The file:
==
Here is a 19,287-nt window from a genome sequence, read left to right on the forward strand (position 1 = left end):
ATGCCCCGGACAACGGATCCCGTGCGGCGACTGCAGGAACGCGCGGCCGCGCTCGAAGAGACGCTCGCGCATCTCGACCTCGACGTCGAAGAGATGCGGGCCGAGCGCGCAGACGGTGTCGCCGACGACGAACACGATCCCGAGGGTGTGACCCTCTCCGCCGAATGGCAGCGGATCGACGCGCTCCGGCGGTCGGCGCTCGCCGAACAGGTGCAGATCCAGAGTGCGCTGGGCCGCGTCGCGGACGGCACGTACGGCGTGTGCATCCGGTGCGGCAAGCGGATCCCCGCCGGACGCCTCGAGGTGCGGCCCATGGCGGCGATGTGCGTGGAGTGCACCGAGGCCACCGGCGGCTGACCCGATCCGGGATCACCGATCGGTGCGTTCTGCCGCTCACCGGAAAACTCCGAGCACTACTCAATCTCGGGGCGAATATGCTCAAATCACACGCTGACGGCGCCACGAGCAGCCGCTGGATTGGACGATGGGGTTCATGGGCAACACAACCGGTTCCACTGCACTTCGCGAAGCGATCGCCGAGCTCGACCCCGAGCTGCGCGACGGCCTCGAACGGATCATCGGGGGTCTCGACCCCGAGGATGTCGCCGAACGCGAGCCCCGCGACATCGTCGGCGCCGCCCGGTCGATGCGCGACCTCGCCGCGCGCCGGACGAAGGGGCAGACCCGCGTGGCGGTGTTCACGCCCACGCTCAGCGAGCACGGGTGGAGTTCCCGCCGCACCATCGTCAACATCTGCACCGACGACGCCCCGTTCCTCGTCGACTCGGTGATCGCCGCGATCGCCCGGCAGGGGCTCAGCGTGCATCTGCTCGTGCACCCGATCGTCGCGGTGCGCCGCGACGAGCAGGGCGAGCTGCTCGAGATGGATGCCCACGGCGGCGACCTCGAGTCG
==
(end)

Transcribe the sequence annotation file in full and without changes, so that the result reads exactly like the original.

Here is a 19,287-nt window from a genome sequence, read left to right on the forward strand (position 1 = left end):
ATGCCCCGGACAACGGATCCCGTGCGGCGACTGCAGGAACGCGCGGCCGCGCTCGAAGAGACGCTCGCGCATCTCGACCTCGACGTCGAAGAGATGCGGGCCGAGCGCGCAGACGGTGTCGCCGACGACGAACACGATCCCGAGGGTGTGACCCTCTCCGCCGAATGGCAGCGGATCGACGCGCTCCGGCGGTCGGCGCTCGCCGAACAGGTGCAGATCCAGAGTGCGCTGGGCCGCGTCGCGGACGGCACGTACGGCGTGTGCATCCGGTGCGGCAAGCGGATCCCCGCCGGACGCCTCGAGGTGCGGCCCATGGCGGCGATGTGCGTGGAGTGCACCGAGGCCACCGGCGGCTGACCCGATCCGGGATCACCGATCGGTGCGTTCTGCCGCTCACCGGAAAACTCCGAGCACTACTCAATCTCGGGGCGAATATGCTCAAATCACACGCTGACGGCGCCACGAGCAGCCGCTGGATTGGACGATGGGGTTCATGGGCAACACAACCGGTTCCACTGCACTTCGCGAAGCGATCGCCGAGCTCGACCCCGAGCTGCGCGACGGCCTCGAACGGATCATCGGGGGTCTCGACCCCGAGGATGTCGCCGAACGCGAGCCCCGCGACATCGTCGGCGCCGCCCGGTCGATGCGCGACCTCGCCGCGCGCCGGACGAAGGGGCAGACCCGCGTGGCGGTGTTCACGCCCACGCTCAGCGAGCACGGGTGGAGTTCCCGCCGCACCATCGTCAACATCTGCACCGACGACGCCCCGTTCCTCGTCGACTCGGTGATCGCCGCGATCGCCCGGCAGGGGCTCAGCGTGCATCTGCTCGTGCACCCGATCGTCGCGGTGCGCCGCGACGAGCAGGGCGAGCTGCTCGAGATGGATGCCCACGGCGGCGACCTCGAGTCG